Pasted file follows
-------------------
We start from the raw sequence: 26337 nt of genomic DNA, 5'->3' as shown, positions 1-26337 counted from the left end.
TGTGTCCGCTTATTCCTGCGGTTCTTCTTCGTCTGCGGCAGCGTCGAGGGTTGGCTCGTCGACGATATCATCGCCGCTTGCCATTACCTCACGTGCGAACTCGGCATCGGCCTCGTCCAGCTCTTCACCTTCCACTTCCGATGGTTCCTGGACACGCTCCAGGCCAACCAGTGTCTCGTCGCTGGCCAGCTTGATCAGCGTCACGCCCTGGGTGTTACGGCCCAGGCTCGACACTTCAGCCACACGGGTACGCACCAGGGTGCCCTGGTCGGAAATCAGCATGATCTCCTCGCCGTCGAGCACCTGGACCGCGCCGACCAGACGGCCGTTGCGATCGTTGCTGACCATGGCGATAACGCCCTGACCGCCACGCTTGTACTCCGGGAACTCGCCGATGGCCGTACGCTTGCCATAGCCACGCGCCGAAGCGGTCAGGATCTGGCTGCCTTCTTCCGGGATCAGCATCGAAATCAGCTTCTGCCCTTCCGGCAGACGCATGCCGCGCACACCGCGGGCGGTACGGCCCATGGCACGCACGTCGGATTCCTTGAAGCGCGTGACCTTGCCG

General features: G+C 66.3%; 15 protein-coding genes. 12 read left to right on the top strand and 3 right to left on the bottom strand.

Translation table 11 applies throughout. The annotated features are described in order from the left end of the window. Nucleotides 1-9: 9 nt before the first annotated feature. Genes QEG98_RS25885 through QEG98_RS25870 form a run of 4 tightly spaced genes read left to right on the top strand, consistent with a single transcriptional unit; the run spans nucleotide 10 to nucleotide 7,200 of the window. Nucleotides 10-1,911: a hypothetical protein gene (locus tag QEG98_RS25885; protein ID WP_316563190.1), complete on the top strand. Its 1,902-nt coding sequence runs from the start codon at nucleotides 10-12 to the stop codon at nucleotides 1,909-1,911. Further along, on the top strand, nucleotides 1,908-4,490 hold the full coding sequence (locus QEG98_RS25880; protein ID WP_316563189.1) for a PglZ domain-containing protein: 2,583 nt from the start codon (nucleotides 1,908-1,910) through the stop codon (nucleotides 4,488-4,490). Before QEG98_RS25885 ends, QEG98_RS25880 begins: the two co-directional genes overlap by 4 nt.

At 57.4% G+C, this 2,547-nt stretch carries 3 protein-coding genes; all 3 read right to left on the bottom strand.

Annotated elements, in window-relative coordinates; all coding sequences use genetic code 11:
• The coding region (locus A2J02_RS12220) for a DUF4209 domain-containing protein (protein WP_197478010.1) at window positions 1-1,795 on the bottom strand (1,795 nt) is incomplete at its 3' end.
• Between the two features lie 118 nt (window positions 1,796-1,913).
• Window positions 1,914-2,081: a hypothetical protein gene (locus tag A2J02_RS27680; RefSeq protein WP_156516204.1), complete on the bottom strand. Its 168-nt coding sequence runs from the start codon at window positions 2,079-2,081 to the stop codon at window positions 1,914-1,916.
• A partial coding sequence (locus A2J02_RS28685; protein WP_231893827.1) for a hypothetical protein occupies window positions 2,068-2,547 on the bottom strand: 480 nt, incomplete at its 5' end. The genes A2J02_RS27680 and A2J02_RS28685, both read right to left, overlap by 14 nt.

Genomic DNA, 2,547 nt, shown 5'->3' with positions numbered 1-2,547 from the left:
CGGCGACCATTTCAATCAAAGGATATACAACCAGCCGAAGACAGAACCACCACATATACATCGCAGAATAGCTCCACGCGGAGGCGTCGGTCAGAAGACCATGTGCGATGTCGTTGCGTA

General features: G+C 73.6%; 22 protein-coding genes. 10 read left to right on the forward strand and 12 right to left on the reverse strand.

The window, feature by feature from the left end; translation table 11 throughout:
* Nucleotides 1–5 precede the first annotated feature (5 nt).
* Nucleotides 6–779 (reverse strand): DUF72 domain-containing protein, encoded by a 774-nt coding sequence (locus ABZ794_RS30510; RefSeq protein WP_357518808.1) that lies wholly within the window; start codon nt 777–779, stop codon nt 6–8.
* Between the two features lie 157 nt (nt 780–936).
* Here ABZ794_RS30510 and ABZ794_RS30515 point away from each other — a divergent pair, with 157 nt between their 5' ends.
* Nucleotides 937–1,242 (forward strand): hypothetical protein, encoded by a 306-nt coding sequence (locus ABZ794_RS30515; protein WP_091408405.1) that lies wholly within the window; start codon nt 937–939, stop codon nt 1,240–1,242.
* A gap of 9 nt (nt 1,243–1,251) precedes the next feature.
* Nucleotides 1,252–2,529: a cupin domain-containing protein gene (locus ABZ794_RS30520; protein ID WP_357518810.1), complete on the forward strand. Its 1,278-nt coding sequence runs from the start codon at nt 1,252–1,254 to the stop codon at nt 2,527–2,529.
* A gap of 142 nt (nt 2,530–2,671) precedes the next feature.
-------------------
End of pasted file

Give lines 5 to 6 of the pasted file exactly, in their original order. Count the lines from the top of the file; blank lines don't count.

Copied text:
At 57.4% G+C, this 2,547-nt stretch carries 3 protein-coding genes; all 3 read right to left on the bottom strand.

Annotated elements, in window-relative coordinates; all coding sequences use genetic code 11: